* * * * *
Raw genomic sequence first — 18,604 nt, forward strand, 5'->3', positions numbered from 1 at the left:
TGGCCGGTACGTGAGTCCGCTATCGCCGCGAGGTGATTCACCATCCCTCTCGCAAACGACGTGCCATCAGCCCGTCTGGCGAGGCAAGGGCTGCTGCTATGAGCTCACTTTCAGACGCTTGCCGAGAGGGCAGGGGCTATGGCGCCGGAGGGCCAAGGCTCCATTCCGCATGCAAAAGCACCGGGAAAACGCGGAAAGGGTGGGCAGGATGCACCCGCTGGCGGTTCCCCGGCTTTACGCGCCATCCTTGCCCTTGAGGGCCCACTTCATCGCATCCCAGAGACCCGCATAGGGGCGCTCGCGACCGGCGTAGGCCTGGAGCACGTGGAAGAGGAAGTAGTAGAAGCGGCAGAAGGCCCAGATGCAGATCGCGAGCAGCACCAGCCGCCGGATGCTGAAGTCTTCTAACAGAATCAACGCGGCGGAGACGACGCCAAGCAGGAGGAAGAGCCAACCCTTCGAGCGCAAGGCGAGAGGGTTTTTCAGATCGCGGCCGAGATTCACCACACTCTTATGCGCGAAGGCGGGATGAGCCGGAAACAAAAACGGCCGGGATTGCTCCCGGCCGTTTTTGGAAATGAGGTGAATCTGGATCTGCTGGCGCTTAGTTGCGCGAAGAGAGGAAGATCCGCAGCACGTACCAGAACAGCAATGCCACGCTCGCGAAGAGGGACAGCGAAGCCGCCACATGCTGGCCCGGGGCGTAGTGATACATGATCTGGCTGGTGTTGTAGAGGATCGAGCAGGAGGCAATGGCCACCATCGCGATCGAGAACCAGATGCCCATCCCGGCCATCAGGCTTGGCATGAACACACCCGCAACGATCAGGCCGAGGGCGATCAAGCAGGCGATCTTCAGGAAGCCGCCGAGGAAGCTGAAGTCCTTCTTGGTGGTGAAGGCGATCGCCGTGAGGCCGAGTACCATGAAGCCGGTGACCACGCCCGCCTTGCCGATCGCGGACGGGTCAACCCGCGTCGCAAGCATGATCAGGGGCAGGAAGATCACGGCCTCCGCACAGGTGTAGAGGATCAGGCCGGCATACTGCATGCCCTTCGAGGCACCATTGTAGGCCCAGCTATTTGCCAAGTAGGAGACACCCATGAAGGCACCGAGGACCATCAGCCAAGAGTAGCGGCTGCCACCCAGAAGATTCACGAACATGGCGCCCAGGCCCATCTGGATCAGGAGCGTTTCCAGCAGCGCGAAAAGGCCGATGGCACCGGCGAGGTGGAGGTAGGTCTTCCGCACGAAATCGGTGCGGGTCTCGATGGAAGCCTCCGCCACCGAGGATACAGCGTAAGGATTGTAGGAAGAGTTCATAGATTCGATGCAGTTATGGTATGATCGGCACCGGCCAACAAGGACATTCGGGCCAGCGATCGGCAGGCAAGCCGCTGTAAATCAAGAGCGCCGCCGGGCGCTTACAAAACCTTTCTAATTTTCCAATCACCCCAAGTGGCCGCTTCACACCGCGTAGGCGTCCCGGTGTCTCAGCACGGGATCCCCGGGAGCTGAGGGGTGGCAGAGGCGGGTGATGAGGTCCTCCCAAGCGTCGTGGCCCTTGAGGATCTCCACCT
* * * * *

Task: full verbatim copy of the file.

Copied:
Raw genomic sequence first — 18,604 nt, forward strand, 5'->3', positions numbered from 1 at the left:
TGGCCGGTACGTGAGTCCGCTATCGCCGCGAGGTGATTCACCATCCCTCTCGCAAACGACGTGCCATCAGCCCGTCTGGCGAGGCAAGGGCTGCTGCTATGAGCTCACTTTCAGACGCTTGCCGAGAGGGCAGGGGCTATGGCGCCGGAGGGCCAAGGCTCCATTCCGCATGCAAAAGCACCGGGAAAACGCGGAAAGGGTGGGCAGGATGCACCCGCTGGCGGTTCCCCGGCTTTACGCGCCATCCTTGCCCTTGAGGGCCCACTTCATCGCATCCCAGAGACCCGCATAGGGGCGCTCGCGACCGGCGTAGGCCTGGAGCACGTGGAAGAGGAAGTAGTAGAAGCGGCAGAAGGCCCAGATGCAGATCGCGAGCAGCACCAGCCGCCGGATGCTGAAGTCTTCTAACAGAATCAACGCGGCGGAGACGACGCCAAGCAGGAGGAAGAGCCAACCCTTCGAGCGCAAGGCGAGAGGGTTTTTCAGATCGCGGCCGAGATTCACCACACTCTTATGCGCGAAGGCGGGATGAGCCGGAAACAAAAACGGCCGGGATTGCTCCCGGCCGTTTTTGGAAATGAGGTGAATCTGGATCTGCTGGCGCTTAGTTGCGCGAAGAGAGGAAGATCCGCAGCACGTACCAGAACAGCAATGCCACGCTCGCGAAGAGGGACAGCGAAGCCGCCACATGCTGGCCCGGGGCGTAGTGATACATGATCTGGCTGGTGTTGTAGAGGATCGAGCAGGAGGCAATGGCCACCATCGCGATCGAGAACCAGATGCCCATCCCGGCCATCAGGCTTGGCATGAACACACCCGCAACGATCAGGCCGAGGGCGATCAAGCAGGCGATCTTCAGGAAGCCGCCGAGGAAGCTGAAGTCCTTCTTGGTGGTGAAGGCGATCGCCGTGAGGCCGAGTACCATGAAGCCGGTGACCACGCCCGCCTTGCCGATCGCGGACGGGTCAACCCGCGTCGCAAGCATGATCAGGGGCAGGAAGATCACGGCCTCCGCACAGGTGTAGAGGATCAGGCCGGCATACTGCATGCCCTTCGAGGCACCATTGTAGGCCCAGCTATTTGCCAAGTAGGAGACACCCATGAAGGCACCGAGGACCATCAGCCAAGAGTAGCGGCTGCCACCCAGAAGATTCACGAACATGGCGCCCAGGCCCATCTGGATCAGGAGCGTTTCCAGCAGCGCGAAAAGGCCGATGGCACCGGCGAGGTGGAGGTAGGTCTTCCGCACGAAATCGGTGCGGGTCTCGATGGAAGCCTCCGCCACCGAGGATACAGCGTAAGGATTGTAGGAAGAGTTCATAGATTCGATGCAGTTATGGTATGATCGGCACCGGCCAACAAGGACATTCGGGCCAGCGATCGGCAGGCAAGCCGCTGTAAATCAAGAGCGCCGCCGGGCGCTTACAAAACCTTTCTAATTTTCCAATCACCCCAAGTGGCCGCTTCACACCGCGTAGGCGTCCCGGTGTCTCAGCACGGGATCCCCGGGAGCTGAGGGGTGGCAGAGGCGGGTGATGAGGTCCTCCCAAGCGTCGTGGCCCTTGAGGATCTCCACCT